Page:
- While I was in San Diego, a French magazine published a poll run by a noted separatist. The poll basically "found" that Anglophones may be willing to speak French but not are not assimilating as much as they should. Anglophones were found to be less aware of key aspects of French culture and, worse, not big fans of the various laws that enshrine French and marginalize English.
- This has led to a big debate about the expectations placed upon the English folks. While the poll itself was questionable with biased questions, the general finding is probably accurate--Anglophones and Francophones are not the same.
- But are Anglophones Quebeckers? I think if the survey had asked about poutine consumption, about rooting for the Canadiens, and which beers they preferred, they would have found more commonalities than differences.
- Part of this new move to focus on assimilation is a product of the reality that Anglophones (with yours truly as an exception) have become quite bilingual and that most of the language battles were won a long time ago.
- The "crisis" over English usage in Montreal is hardly a crisis, but it makes more sense to focus on this than on the corruption battle.
- More revelations about how deep corruption is in the construction industry/political system. We already knew the generalities, but the specifics are becoming more obvious. With the centralization of this industry, serious penalties are hard because some of the companies are "too big to fail." That is, heaps of projects would stop if the government seriously punished the big companies.
- It took the Montreal Gazette seven years to get the information about Montreal hosting a swimming tournament that cost far more than it brought it. Montreal and Quebec cover everything with secret sauce so that people do not have to be accountable.
- This is not entirely a Quebec thing to be fair, as the Harper government consistently overreacts and tries to control every message. So much so that an effort by a journal to study a recent effort for joint research on improved technology to forecast snowfall met with much difficulty in Canada while in the US NASA was quite willing to talk to the media.
- Anyhow, back to Quebec, because construction is only open to Quebec companies, there is really no pressure to lower costs and every incentive to collude. The Parti Quebecois should be making much about the corruption, but given that they were complicit the last time they were in power and given their ties to unions that are deeply involved, the PQ is better off banging the drums of "oppressed majority" and "endangered French."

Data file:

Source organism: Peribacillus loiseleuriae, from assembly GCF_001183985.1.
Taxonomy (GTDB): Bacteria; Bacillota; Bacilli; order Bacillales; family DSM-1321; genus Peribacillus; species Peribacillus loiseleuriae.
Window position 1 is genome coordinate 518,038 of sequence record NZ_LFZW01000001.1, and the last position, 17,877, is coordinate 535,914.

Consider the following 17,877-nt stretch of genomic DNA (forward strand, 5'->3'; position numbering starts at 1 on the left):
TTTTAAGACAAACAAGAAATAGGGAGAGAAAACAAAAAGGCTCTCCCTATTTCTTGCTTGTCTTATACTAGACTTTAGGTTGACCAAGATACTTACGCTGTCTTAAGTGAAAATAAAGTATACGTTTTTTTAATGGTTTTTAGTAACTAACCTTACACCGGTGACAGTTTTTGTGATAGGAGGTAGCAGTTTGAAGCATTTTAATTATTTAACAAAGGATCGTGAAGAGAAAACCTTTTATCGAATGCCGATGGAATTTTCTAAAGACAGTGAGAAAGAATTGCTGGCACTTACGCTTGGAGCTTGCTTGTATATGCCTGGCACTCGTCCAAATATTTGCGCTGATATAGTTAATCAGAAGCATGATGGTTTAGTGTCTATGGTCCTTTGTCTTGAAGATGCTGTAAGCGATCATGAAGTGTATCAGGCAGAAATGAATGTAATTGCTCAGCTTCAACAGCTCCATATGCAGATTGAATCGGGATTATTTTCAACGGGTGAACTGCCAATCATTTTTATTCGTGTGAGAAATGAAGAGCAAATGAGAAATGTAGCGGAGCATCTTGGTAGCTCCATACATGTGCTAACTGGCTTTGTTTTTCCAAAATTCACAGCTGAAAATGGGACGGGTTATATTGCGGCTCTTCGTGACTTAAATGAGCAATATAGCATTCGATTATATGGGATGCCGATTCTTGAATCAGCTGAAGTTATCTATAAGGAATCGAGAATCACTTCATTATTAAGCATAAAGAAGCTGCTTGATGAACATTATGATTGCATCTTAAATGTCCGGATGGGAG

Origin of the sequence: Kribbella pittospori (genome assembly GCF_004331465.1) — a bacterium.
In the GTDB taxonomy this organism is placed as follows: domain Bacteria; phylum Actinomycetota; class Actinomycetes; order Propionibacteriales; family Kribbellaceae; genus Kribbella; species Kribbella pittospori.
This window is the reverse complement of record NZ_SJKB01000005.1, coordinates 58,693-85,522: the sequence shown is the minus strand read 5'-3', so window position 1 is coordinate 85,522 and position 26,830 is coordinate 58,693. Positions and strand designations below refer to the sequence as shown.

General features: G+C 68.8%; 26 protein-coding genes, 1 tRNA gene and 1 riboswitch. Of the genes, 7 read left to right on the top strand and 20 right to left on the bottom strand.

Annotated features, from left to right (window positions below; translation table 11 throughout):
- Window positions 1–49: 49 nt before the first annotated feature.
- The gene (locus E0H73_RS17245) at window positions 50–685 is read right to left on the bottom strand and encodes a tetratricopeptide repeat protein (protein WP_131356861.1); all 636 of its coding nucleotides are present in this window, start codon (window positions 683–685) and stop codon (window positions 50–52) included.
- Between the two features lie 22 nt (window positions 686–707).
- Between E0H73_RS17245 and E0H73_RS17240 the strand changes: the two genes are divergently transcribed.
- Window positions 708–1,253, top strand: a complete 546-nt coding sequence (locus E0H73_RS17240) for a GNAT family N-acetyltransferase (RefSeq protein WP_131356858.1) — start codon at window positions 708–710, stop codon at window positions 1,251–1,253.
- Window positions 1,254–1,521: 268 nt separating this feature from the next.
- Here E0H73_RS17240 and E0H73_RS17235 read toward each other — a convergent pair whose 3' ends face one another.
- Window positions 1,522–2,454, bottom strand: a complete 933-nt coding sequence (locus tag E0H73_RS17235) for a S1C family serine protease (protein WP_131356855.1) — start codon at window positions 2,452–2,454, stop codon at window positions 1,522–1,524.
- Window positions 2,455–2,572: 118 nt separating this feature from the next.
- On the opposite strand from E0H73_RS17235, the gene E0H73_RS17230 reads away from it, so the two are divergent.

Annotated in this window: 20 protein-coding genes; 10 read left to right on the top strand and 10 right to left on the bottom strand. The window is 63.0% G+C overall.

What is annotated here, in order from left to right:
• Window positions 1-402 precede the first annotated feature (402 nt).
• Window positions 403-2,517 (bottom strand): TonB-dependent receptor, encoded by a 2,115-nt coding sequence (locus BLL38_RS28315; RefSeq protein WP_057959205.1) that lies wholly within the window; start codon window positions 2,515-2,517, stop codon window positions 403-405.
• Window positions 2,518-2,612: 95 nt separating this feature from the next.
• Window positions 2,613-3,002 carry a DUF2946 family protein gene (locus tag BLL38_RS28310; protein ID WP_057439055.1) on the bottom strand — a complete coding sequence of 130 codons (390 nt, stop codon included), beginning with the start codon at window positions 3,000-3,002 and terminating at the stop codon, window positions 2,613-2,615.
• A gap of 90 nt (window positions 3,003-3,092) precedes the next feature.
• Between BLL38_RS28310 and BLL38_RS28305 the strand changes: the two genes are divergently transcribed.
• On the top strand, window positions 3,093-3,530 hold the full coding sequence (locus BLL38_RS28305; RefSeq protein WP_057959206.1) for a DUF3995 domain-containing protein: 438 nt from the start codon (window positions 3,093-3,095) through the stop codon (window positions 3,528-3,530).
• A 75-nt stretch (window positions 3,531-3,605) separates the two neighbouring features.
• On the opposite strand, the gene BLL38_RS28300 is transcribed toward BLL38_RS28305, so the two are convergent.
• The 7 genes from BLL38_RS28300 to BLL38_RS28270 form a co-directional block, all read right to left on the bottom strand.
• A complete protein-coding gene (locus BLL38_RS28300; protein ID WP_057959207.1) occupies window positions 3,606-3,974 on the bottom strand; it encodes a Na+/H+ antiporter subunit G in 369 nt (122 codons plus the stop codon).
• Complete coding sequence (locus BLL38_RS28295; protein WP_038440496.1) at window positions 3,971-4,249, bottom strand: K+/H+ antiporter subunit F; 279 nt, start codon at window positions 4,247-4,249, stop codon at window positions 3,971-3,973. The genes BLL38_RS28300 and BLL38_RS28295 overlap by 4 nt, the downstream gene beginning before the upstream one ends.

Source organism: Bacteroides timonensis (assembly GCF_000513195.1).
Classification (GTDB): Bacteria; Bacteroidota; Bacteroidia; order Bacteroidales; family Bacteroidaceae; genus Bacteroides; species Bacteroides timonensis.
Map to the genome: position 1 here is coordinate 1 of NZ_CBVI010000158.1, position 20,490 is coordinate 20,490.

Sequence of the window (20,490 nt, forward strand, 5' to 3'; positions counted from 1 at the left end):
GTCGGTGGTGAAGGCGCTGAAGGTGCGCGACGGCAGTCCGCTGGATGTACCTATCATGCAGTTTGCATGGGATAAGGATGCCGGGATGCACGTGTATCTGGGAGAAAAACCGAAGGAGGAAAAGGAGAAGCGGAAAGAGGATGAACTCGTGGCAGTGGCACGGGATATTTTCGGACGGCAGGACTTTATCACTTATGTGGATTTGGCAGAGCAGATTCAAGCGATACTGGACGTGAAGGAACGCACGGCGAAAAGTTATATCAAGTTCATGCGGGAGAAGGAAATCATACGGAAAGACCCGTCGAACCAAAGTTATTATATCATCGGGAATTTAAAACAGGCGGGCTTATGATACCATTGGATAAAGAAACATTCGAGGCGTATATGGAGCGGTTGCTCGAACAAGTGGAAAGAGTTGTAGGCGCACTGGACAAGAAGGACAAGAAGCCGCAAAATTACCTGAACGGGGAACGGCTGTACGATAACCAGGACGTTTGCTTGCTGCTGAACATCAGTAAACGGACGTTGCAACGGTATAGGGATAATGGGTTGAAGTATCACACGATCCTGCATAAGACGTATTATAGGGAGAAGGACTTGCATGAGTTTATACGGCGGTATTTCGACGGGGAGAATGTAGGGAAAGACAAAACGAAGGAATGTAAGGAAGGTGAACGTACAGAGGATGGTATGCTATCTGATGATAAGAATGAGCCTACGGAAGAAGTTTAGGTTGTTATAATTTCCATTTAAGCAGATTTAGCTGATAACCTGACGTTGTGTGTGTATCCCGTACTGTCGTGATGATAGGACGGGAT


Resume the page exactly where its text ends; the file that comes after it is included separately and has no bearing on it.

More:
- Only rarely has the PQ stood for good public policy--they find it more important to push for independence than to govern well.
- And then there are the students on strike. Which actually is a misnomer since they are boycotting classes, not striking since they are not employees. The students are protesting a tuition increase that would keep Quebec at the cheapest place in North American for a university degree.
- The movement is obviously a mix of folks, but some of the folks involved have more radical aims--posing as anti-capitalists--and allegiances to ... the PQ. The PQ has always been in bed with the student movements--good politics, bad public policy.
- Recently, the conflict has escalated with universities seeking injunctions to get relief and some members of the moment engaging in vandalism and sabotage, closing down the metro system for short periods of time. Way to win friends and influence people! Time is getting critical as many schools have not had classes in weeks, and if they don't start soon, students will lose the entire semester. That means that they will end up facing problems getting/keeping jobs without degrees, that they will finish a semester or two latter, meaning more money spent, etc.
- I am fairly convinced the iron law of oligarchy is at work here: the interests of the organizers and of the students in general are not identical. Part of the problem is that when strike votes are held, not everyone shows up. So, small numbers of voters determine outcomes.
- I have realized that the best thing that happened to McGill was the event of November 10th last fall: the occupation/riot police encounter. It led to a mobilization of moderates who turned out to vote against a boycott. So, McGill's students will graduate on time. Folks have argued because there are more foreigners at McGill or more people who don't have a stake in Quebec. I think the real difference is that McGill simply had a relatively representative decision process, and the majority of McGill students felt that a strike was not in their interests. All my posts about McGill students not understanding the math were wrong. They get it--getting through and getting done is more important than fighting against a tuition increase that actually might be good for their long term interests. Even in the short term, as many are realizing, the costs are pretty high--as in a semester that will be lost. Time is money.
Thursday, April 19, 2012
Perfect Storm: Nationalism, Corruption and Entitlement
Ah, spring in Montreal: the protests are blooming, the strikes are enduring, the corruption is blossoming, and the nationalism is need of some mowing.. I have really enjoyed Montreal, but living in this province has been a huge drag. Why? Let's take a quick tour of three very related stories over the past month: a poll about Anglophone assimilation, the tuition wars, and the corruption battle.